(Oorspronkelijk uitgebracht in 2011, maar dankzij vertraging in 2013 uitgebracht in NL)
Blackthorn presents a "what-if" scenario that might be potentially interesting. What if the notorious outlaw Butch Cassidy wasn't gunned down in Bolivia in 1908, but survived his wounds and lived incognito under the assumed name James Blackthorne? That's the idea here, the movie is set 20 years after his legendary death and finds the elder Cassidy, played by the ever-reliable Sam Shepard, to be a man who, after all these years, still has the pep and cleverness that made him famous. This is not a follow-up, by the way, to George Roy Hill's 1968 film Butch Cassidy and the Sundance Kid, but one might be tempted to think so. Fans of that film wouldn't find this a worth follow-up anyway.
We first meet the legendary outlaw still living in Bolivia in a kind-of blissful retirement under his assumed name, living (and sleeping) with his Mexican housekeeper Yana (Magaly Solier) and frequently checking out the town's wanted posters just in case his own mug turns up. But something is nagging at the old man and he longs to return to the United States, to a son that he frequently writes letters to. Why he needs to return to the states isn't very clear. He seems to have an okay life there in Bolivia, why did he need to pull up stakes? I suppose, if he stayed in Bolivia, the movie wouldn't set out of the dusty trail for gunfights and pretty horses.
On the road, Butch's plan of traveling back to America is undone by a wet-behind-the-ears mining engineer named Eduardo who scares off Butch's horse whose saddlebags contained his retirement. Butch knows that the kid has robbed a rich man and leads him down a mine shaft where he has hidden it. Eduardo needs protection from the millionaire's head hunters who want the money back. Butch doesn't need this kind of heat especially when the pursuit gets the attention of McKinley, an agent of the old Pinkerton Gang, who has been tracking him these past 20 years.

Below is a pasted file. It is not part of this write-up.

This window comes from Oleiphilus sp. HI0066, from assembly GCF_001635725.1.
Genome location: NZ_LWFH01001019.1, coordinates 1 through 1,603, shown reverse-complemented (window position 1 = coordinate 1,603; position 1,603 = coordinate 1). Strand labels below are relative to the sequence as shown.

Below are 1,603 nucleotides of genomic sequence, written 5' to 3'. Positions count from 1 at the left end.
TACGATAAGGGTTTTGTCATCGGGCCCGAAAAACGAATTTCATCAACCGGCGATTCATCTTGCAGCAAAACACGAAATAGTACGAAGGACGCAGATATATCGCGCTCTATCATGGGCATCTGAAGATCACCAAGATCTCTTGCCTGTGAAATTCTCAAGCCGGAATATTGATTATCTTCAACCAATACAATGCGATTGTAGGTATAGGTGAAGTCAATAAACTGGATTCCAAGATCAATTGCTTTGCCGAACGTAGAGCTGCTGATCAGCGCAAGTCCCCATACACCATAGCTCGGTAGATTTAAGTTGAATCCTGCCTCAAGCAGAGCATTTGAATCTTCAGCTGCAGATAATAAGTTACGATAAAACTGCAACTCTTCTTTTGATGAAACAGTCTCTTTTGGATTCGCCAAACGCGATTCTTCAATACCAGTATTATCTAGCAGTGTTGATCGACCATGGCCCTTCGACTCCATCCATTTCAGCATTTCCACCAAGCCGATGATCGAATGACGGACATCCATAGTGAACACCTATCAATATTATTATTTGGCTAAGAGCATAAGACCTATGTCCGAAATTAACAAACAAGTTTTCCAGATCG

All of this sounds more interesting than it plays out. There's nothing in this movie that is really distinctive. It is your garden-variety, standard shoot-em-up, nothing that suggests that this is Butch's story. Throughout the picture we get flashbacks to the good old days, to Butch and his outlaw buddy The Sundance Kid. Those scenes are propped up to show up the glory years, but they don't seem to have a point.Shepard does an okay job at playing the lead, but there's something too polished and relaxed about this Butch Cassidy. One might think that a notorious outlaw who has spent two decades looking over his shoulder might seem a little tense or a little more cautious. Plus, someone with his past might have eyes that would suggest a little more regret. This whole movie comes off at that level. It never presents a western landscape that feels like a real place. Everything is cleaned-up and propped up to be a movie.
The best part of "Blackthorn" is the beautiful Bolivian scenery, especially the salt flats sequence. At the same time, that along with an extended cameo overshadow the lived-in and low-key performance from Sam Shepard which also fits in well with Butch Cassidy being more of a passive anti-hero this time around. But if you are going to the trouble to take a legendary outlaw like Cassidy out of cultural retirement, shouldn't one at least think of a better story that can stand on its own? For example, nothing against Bolivia of which we get some valuable history here, I think it would have worked out significantly better if this had been about Butch Cassidy already living in the United States as something of a living ghost.